For the most part, the moment-to-moment action is very similar to Fallout 3 and New Vegas. You’ll wander the wasteland discovering new locations, and split your time between fighting, talking to other characters, and customizing your own. The streamlined perk system works well and simplifies character creation. I began by focusing on my character’s charisma, which let me talk my way out of a lot of sticky situations; as someone who isn’t so into the combat, this was the perfect solution. Later on I beefed up my battle skills in preparation for some big final scrimmages.
This familiarity largely benefits the game — Fallout is beloved for a reason — but it can also make it feel frustratingly dated at times. This is particularly true with the quests. Generally interesting from a narrative perspective, a quest’s action is often predictable and repetitive:
  • Go to a location
  • Kill monsters
  • Collect an item
  • Return home
After a while killing feral ghouls switched from scary to annoying. Occasionally the game puts an interesting twist on this structure — one highlight has you travelling through a life’s worth of memories from a dead raider — but those moments are rare, and so the quests can often feel like a list of chores more than anything else. It’s better than in past Falloutgames, but in comparison to recent RPGs like The Witcher 3: Wild Hunt, it can feel archaic.





One of the more refreshing changes is a focus on companion characters. Hardly new for the series, companions feel more robust and interesting than in games past. I rarely traveled alone. If you’ve seen the trailers, you know that you can have a dog or robotic assistant accompany you through The Commonwealth, but you can also partner up with other humans. There are a lot of them (though only one can be with you at a time), and they make the game a lot more interesting. Not only do they help mechanically — they provide an extra gun and can hold items for you — but they add narrative depth. I spent most of the game with a reporter named Piper, and she would often act autonomously; as I walked around the city buying new gear and supplies, she would venture off and start interviewing people for a story. Companions will also react to your decisions, and I found myself making different choices because I didn’t want to disappoint her.
Unfortunately, the companions are also indicative of some of Fallout 4’s biggest problems. It’s a huge, complicated game, but it often feels like an experience built upon a brittle, aging foundation. I ran into numerous technical problems, from the mundane (characters talking over one another during dialogue sequences) to the game breaking (at one point I loaded a save and my character was unable to move at all; another time I couldn’t bring up the menu). People would block a door so that I couldn’t leave a building, and sometimes a character I needed to talk to would refuse to speak to me. I was able to get around all of these issues by restarting the game — I’d recommend saving often to avoid losing progress — but that might not be the case for everyone.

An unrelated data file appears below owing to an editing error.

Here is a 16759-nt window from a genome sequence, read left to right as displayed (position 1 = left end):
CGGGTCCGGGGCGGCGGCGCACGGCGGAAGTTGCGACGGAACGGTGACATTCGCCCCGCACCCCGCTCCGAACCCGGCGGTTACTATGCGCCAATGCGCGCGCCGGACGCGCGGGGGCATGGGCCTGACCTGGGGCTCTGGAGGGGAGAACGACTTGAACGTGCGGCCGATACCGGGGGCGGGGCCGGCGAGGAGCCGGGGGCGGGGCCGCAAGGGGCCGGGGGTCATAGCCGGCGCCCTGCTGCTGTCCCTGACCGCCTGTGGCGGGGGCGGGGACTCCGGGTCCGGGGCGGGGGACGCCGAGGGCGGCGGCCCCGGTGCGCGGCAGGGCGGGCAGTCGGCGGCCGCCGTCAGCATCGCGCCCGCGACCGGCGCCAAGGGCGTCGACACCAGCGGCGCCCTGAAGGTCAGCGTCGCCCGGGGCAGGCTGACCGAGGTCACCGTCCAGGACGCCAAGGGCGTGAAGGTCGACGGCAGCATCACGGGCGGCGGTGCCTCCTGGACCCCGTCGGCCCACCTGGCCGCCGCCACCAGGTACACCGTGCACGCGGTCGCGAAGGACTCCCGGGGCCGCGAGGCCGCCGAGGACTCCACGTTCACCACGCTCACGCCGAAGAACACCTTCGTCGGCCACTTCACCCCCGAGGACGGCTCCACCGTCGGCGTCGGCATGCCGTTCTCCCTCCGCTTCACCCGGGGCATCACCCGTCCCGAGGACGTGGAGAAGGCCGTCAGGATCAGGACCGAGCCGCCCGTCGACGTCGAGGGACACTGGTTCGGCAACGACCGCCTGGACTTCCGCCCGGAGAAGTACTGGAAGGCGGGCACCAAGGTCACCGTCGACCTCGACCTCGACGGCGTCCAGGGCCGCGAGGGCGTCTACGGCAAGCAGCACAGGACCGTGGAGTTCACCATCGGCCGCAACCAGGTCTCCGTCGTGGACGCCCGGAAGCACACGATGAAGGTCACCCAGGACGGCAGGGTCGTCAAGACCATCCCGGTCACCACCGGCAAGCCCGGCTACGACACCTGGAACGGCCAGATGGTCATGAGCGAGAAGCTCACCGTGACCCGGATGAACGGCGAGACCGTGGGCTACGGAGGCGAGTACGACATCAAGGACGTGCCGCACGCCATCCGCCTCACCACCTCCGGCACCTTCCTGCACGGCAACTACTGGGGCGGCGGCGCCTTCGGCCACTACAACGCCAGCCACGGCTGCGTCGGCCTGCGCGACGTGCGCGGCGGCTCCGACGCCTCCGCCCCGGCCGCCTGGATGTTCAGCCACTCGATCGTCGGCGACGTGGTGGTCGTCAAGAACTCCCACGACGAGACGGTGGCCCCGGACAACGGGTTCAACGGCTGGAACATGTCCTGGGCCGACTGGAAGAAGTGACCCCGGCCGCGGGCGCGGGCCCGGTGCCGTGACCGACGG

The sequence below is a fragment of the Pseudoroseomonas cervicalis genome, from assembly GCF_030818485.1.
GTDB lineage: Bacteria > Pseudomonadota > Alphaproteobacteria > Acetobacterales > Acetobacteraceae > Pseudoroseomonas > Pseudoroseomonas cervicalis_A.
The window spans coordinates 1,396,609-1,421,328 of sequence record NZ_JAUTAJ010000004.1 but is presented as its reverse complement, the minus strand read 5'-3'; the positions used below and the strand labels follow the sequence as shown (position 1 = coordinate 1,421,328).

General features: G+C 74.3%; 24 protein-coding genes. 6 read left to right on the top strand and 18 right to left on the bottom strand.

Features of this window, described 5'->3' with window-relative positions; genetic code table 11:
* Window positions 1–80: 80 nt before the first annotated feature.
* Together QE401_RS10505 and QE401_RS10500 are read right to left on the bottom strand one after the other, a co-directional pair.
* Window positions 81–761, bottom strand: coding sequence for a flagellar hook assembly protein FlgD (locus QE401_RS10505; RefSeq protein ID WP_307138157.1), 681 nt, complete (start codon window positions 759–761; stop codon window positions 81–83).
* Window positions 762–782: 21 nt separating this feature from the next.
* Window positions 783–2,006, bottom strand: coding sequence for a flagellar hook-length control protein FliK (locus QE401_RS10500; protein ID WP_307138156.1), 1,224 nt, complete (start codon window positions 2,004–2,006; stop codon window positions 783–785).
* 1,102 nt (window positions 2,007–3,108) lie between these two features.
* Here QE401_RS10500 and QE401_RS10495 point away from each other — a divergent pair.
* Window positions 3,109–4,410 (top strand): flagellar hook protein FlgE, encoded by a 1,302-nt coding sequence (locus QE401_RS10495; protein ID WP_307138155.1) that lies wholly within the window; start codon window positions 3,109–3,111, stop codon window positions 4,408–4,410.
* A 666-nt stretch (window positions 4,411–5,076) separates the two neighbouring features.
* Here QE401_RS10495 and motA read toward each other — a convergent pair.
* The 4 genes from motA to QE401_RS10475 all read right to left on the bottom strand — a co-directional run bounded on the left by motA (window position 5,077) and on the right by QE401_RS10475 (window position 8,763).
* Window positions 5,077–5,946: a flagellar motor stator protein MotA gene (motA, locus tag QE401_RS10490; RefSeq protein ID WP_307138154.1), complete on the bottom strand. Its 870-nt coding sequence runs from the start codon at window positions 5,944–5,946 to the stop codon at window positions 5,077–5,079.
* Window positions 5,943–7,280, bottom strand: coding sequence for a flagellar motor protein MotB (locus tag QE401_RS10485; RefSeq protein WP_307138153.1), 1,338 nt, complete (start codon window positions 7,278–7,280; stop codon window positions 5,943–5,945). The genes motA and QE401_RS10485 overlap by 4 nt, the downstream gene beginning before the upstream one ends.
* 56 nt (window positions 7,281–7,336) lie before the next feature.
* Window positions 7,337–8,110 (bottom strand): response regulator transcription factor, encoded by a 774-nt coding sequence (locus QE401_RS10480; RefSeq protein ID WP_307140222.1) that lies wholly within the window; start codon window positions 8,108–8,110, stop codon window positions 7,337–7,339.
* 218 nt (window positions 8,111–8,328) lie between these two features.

The companions, more than any other feature, suffered from these technical problems. During one early sequence, I had to follow a dog who was tracking someone’s scent, and he continually got stuck on trees and rocks, and at one point wouldn’t progress because he was distracted by a flying mutant bug that was too high for him to attack. I managed get him back on the trail after I spotted the tiny bug high up in the air, and shot it out of the sky. Other times, companions refused to follow me into battle, yet mysteriously showed up minutes later when I took an elevator to a different section of the level.
These moments really break the illusion that you’re travelling with something other than a video game AI. The companions also show the limits of what the game can do. They both add to the game’s realism, and take away from it. Over the course of the game my character and Piper ended up falling in love, yet when I took another character out on a date, I found Piper waiting outside of the hotel room the next morning. When I asked how she felt about our relationship, she gushed that she was on cloud nine, the happiest she’s ever been.
The other changes to Fallout are welcome add-ons rather than huge shifts. Take the new crafting feature, for instance. In certain areas you can break down old furniture, cars, and houses, and use those resources to craft more useful items and structures. I spent a few hours helping a settlement by making beds and water purifiers, and then keeping them protected with the addition of some well-placed machine gun turrets. It was a surprisingly satisfying diversion, and as I traveled throughout the game I was able to convince friends to join the growing community. But it’s also something that you can completely ignore if you want to. More useful is the crafting of weapons and food, which really makes you feel like a proper scavenger. Instead of eating a piece of raw, radioactive bear meat to heal, you can turn it into a tasty steak.
People often complain about new games not being innovative enough. More than any other medium, games are judged on their ability to do something totally new, to take what past games did and make them even bigger and better. Fallout 4 doesn’t feel particularly innovative. It introduces a few new features, ones that don’t change it all that much, and it retains many of the same problems as past games in the series, most noticeably the frustrating and consistent technical problems.
But it’s still very much Fallout — a game that doesn’t really need to change all that much to trigger that familiar mix of dread and joy. A new location and a much better story were enough to pull me into this world, and 60 hours later I’m not done with it. There are settlements I still want to finish building, and crimes I still need to get to the bottom of. At some point I plan to ignore everything altogether, and just wander into the wilderness to see what I can find. Even if I’m alone, at least I’ll have Billie Holiday’s voice to keep me company.